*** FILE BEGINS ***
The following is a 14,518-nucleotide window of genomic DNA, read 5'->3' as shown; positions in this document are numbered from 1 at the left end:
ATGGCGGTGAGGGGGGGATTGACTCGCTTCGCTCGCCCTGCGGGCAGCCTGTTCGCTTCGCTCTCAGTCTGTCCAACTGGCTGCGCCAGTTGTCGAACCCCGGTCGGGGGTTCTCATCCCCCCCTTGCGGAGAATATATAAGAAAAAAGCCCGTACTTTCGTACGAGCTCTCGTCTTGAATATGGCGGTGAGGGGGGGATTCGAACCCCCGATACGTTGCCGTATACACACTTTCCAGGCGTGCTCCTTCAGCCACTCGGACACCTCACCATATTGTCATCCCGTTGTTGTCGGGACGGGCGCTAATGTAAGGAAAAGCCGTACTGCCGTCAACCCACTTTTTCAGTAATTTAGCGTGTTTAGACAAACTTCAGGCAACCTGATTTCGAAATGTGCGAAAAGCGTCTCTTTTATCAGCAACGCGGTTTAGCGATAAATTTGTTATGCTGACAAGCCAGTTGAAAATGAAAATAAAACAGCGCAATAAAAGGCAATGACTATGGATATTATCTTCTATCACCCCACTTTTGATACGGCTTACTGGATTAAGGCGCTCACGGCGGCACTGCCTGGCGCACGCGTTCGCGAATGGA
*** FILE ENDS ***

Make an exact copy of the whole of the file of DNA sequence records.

The following is a 14,518-nucleotide window of genomic DNA, read 5'->3' as shown; positions in this document are numbered from 1 at the left end:
ATGGCGGTGAGGGGGGGATTGACTCGCTTCGCTCGCCCTGCGGGCAGCCTGTTCGCTTCGCTCTCAGTCTGTCCAACTGGCTGCGCCAGTTGTCGAACCCCGGTCGGGGGTTCTCATCCCCCCCTTGCGGAGAATATATAAGAAAAAAGCCCGTACTTTCGTACGAGCTCTCGTCTTGAATATGGCGGTGAGGGGGGGATTCGAACCCCCGATACGTTGCCGTATACACACTTTCCAGGCGTGCTCCTTCAGCCACTCGGACACCTCACCATATTGTCATCCCGTTGTTGTCGGGACGGGCGCTAATGTAAGGAAAAGCCGTACTGCCGTCAACCCACTTTTTCAGTAATTTAGCGTGTTTAGACAAACTTCAGGCAACCTGATTTCGAAATGTGCGAAAAGCGTCTCTTTTATCAGCAACGCGGTTTAGCGATAAATTTGTTATGCTGACAAGCCAGTTGAAAATGAAAATAAAACAGCGCAATAAAAGGCAATGACTATGGATATTATCTTCTATCACCCCACTTTTGATACGGCTTACTGGATTAAGGCGCTCACGGCGGCACTGCCTGGCGCACGCGTTCGCGAATGGA